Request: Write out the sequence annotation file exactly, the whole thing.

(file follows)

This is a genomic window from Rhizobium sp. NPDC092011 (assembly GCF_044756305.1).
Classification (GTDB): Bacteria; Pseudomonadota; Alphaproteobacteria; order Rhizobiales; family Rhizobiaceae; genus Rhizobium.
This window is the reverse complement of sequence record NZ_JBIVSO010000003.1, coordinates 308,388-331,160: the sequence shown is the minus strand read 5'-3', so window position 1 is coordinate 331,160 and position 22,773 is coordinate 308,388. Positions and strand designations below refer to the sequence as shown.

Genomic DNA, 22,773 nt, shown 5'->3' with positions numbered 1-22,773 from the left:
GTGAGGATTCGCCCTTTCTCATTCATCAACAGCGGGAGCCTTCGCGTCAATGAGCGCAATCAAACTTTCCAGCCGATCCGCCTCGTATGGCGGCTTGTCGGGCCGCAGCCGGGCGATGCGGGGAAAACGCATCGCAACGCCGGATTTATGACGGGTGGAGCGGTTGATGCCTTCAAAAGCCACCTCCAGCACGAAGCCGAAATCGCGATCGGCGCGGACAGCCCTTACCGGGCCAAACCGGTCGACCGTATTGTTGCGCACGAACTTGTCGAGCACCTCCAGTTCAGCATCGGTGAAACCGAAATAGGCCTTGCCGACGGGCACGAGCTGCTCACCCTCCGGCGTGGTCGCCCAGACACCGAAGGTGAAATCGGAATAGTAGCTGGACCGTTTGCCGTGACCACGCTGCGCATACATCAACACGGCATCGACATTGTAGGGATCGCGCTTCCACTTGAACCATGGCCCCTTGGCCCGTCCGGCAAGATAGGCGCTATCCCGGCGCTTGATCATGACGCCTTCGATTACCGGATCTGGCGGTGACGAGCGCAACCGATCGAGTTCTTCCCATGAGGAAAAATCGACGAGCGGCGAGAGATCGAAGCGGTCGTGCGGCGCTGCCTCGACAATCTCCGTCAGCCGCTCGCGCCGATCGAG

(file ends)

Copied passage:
This is a genomic window from Rhizobium sp. NPDC092011 (assembly GCF_044756305.1).
Classification (GTDB): Bacteria; Pseudomonadota; Alphaproteobacteria; order Rhizobiales; family Rhizobiaceae; genus Rhizobium.
This window is the reverse complement of sequence record NZ_JBIVSO010000003.1, coordinates 308,388-331,160: the sequence shown is the minus strand read 5'-3', so window position 1 is coordinate 331,160 and position 22,773 is coordinate 308,388. Positions and strand designations below refer to the sequence as shown.

Genomic DNA, 22,773 nt, shown 5'->3' with positions numbered 1-22,773 from the left:
GTGAGGATTCGCCCTTTCTCATTCATCAACAGCGGGAGCCTTCGCGTCAATGAGCGCAATCAAACTTTCCAGCCGATCCGCCTCGTATGGCGGCTTGTCGGGCCGCAGCCGGGCGATGCGGGGAAAACGCATCGCAACGCCGGATTTATGACGGGTGGAGCGGTTGATGCCTTCAAAAGCCACCTCCAGCACGAAGCCGAAATCGCGATCGGCGCGGACAGCCCTTACCGGGCCAAACCGGTCGACCGTATTGTTGCGCACGAACTTGTCGAGCACCTCCAGTTCAGCATCGGTGAAACCGAAATAGGCCTTGCCGACGGGCACGAGCTGCTCACCCTCCGGCGTGGTCGCCCAGACACCGAAGGTGAAATCGGAATAGTAGCTGGACCGTTTGCCGTGACCACGCTGCGCATACATCAACACGGCATCGACATTGTAGGGATCGCGCTTCCACTTGAACCATGGCCCCTTGGCCCGTCCGGCAAGATAGGCGCTATCCCGGCGCTTGATCATGACGCCTTCGATTACCGGATCTGGCGGTGACGAGCGCAACCGATCGAGTTCTTCCCATGAGGAAAAATCGACGAGCGGCGAGAGATCGAAGCGGTCGTGCGGCGCTGCCTCGACAATCTCCGTCAGCCGCTCGCGCCGATCGAG